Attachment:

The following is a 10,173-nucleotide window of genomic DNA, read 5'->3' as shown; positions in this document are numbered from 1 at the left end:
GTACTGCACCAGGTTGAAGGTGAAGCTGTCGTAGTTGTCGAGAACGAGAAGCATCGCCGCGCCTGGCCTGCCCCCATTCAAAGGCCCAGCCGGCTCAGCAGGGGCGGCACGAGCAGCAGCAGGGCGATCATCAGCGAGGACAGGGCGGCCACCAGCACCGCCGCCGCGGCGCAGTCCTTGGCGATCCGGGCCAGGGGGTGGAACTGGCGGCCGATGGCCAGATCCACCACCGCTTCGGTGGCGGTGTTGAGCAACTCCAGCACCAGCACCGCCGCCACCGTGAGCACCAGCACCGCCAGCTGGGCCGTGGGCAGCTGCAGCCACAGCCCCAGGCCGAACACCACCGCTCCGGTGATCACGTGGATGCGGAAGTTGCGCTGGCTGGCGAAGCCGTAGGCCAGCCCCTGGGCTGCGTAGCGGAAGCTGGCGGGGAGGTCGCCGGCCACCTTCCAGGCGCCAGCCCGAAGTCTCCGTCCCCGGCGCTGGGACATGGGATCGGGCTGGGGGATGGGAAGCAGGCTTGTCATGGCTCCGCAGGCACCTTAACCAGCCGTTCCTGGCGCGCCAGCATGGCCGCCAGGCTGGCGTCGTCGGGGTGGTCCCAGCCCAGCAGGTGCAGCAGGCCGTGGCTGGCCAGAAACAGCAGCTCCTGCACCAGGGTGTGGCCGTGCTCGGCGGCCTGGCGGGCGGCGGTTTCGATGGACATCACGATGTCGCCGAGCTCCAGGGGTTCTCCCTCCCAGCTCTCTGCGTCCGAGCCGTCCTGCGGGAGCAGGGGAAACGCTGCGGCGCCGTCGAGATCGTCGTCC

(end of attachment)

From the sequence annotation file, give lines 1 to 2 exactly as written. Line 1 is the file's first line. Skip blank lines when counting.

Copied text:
The following is a 10,173-nucleotide window of genomic DNA, read 5'->3' as shown; positions in this document are numbered from 1 at the left end:
GTACTGCACCAGGTTGAAGGTGAAGCTGTCGTAGTTGTCGAGAACGAGAAGCATCGCCGCGCCTGGCCTGCCCCCATTCAAAGGCCCAGCCGGCTCAGCAGGGGCGGCACGAGCAGCAGCAGGGCGATCATCAGCGAGGACAGGGCGGCCACCAGCACCGCCGCCGCGGCGCAGTCCTTGGCGATCCGGGCCAGGGGGTGGAACTGGCGGCCGATGGCCAGATCCACCACCGCTTCGGTGGCGGTGTTGAGCAACTCCAGCACCAGCACCGCCGCCACCGTGAGCACCAGCACCGCCAGCTGGGCCGTGGGCAGCTGCAGCCACAGCCCCAGGCCGAACACCACCGCTCCGGTGATCACGTGGATGCGGAAGTTGCGCTGGCTGGCGAAGCCGTAGGCCAGCCCCTGGGCTGCGTAGCGGAAGCTGGCGGGGAGGTCGCCGGCCACCTTCCAGGCGCCAGCCCGAAGTCTCCGTCCCCGGCGCTGGGACATGGGATCGGGCTGGGGGATGGGAAGCAGGCTTGTCATGGCTCCGCAGGCACCTTAACCAGCCGTTCCTGGCGCGCCAGCATGGCCGCCAGGCTGGCGTCGTCGGGGTGGTCCCAGCCCAGCAGGTGCAGCAGGCCGTGGCTGGCCAGAAACAGCAGCTCCTGCACCAGGGTGTGGCCGTGCTCGGCGGCCTGGCGGGCGGCGGTTTCGATGGACATCACGATGTCGCCGAGCTCCAGGGGTTCTCCCTCCCAGCTCTCTGCGTCCGAGCCGTCCTGCGGGAGCAGGGGAAACGCTGCGGCGCCGTCGAGATCGTCGTCC